The latest coronavirus casualty may be leaf blowers.
Croton-on-Hudson, a community north of New York City, took to social media earlier this week to tell its residents that the village’s manager issued an executive order banning the use of leaf blowers “of any kind” amid the coronavirus outbreak.
According to the statement from the village, residents there are not just searching for peace and quiet during their time hunkered down at home, some are concerned that– besides kicking up leaves and dirt– leaf blowers could also spread coronavirus particles.
“At the April 6th Regular Board Meeting, the Village Board discussed banning leaf blowers under the Manager’s state of emergency. There is concern that the use of leaf blowers may be contributing to the spread of the virus although there is no scientific proof of this,” the statement read.
EDITOR’S NOTE: Social media is cracking down on Conservative content. Many of you have complained that you never see our content in your news feeds. There’s only one way to fight back — and that’s by subscribing to my FREE weekly newsletter. Click here.
The New York Times reported that other suburban towns across the U.S. have called for similar bans, largely over the noise pollution. The paper pointed out that — though scientists are still discovering new details about the virus– the virus seems to be most contagious in close quarters and with someone infected.
“Blowing all this stuff in the air,” Ken Wray, the mayor of nearby Sleepy Hollow, told the Times. “It’s just completely not necessary to do that. Sometime around 20 years ago, guys stopped blow-drying their hair, and started blow-drying their lawns.”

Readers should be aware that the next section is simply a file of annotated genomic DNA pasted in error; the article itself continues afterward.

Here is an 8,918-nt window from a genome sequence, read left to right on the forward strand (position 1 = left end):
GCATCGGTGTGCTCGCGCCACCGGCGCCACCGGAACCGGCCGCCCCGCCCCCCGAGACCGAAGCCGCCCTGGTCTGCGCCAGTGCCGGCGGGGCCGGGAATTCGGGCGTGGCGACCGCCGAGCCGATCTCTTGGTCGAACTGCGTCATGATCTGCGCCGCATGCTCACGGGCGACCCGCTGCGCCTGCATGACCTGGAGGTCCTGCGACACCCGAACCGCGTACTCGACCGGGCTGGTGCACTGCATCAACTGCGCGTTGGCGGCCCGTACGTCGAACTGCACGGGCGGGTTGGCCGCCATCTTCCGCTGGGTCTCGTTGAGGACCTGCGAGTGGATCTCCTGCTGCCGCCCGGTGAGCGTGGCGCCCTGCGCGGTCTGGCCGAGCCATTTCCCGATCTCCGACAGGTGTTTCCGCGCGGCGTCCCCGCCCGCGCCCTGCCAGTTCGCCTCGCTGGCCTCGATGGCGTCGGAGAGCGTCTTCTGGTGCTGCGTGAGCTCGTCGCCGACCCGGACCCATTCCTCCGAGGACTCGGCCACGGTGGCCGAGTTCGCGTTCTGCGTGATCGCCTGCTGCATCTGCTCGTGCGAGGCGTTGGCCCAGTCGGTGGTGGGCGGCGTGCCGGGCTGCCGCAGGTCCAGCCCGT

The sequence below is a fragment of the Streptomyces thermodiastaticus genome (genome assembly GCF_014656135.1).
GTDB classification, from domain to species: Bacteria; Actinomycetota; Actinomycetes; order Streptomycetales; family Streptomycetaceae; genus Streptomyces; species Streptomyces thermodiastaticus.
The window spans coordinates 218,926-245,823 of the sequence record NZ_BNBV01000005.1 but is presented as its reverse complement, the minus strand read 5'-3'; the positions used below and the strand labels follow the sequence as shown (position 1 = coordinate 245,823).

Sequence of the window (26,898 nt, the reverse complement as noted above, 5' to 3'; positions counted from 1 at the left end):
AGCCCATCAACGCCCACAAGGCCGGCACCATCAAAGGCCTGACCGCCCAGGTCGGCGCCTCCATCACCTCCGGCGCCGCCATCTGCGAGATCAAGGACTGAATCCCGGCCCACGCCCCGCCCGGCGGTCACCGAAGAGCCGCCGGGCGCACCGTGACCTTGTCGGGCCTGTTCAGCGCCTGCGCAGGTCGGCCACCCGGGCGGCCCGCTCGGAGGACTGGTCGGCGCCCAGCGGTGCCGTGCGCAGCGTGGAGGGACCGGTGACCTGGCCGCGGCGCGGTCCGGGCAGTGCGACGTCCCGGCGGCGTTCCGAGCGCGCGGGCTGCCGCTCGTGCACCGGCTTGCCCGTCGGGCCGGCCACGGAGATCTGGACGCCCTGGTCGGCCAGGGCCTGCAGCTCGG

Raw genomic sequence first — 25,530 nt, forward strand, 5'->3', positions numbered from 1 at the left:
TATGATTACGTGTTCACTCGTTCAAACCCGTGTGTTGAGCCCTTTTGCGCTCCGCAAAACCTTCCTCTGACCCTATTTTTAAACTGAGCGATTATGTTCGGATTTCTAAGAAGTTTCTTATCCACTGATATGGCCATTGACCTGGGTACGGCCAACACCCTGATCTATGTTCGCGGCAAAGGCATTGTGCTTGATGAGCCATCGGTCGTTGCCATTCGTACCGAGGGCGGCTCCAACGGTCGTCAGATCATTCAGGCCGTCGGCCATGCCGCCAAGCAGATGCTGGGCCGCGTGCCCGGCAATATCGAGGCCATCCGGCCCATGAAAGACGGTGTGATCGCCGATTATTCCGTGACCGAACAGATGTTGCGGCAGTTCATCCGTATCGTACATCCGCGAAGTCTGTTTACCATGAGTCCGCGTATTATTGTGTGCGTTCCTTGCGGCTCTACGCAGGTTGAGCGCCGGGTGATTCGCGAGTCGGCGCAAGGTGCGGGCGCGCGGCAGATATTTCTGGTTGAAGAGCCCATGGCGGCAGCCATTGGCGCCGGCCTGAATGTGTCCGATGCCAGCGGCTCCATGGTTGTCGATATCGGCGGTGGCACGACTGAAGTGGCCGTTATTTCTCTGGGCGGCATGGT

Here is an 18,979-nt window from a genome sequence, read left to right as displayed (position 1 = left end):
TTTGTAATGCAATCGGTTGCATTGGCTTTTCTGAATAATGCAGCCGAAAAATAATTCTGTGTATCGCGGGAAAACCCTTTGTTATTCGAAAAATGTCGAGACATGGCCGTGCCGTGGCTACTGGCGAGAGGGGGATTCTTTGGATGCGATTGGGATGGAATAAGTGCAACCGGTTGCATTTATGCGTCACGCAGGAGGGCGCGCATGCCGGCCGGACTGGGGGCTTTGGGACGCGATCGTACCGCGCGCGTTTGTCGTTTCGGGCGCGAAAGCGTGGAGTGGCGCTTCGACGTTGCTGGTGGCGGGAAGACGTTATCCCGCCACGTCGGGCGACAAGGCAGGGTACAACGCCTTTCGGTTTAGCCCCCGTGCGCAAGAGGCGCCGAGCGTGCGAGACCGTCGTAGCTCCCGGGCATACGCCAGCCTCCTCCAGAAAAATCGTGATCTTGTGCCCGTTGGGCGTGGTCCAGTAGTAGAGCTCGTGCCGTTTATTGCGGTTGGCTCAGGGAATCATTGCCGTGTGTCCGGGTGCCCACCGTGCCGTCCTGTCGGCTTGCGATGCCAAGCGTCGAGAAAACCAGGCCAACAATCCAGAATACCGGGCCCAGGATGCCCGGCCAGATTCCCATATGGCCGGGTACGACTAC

It is widely known that coronavirus spreads through small droplets. These droplets can live in the air for hours and also on some surfaces for days. Health officials have warned that social distancing is key in preventing disease transmission and said six feet distance appears to be the magic number.
But there are some theories that the virus could travel farther than previously thought, especially outdoors where there is wind and other environmental factors.
“People infected with a virus can exhale small aerosol particles that do not settle out within 6 feet,” Kim Prather, an atmospheric chemist at Scripps Institution of Oceanography, said, according to CBS San Francisco. She said these particles “can float around for hours.”
“Right now, there is a large fraction of people that are infected and do not have symptoms. So if they are surfing or running along the beach, they could be exhaling tiny infectious aerosol particles.”
Some cities in California now require face masks.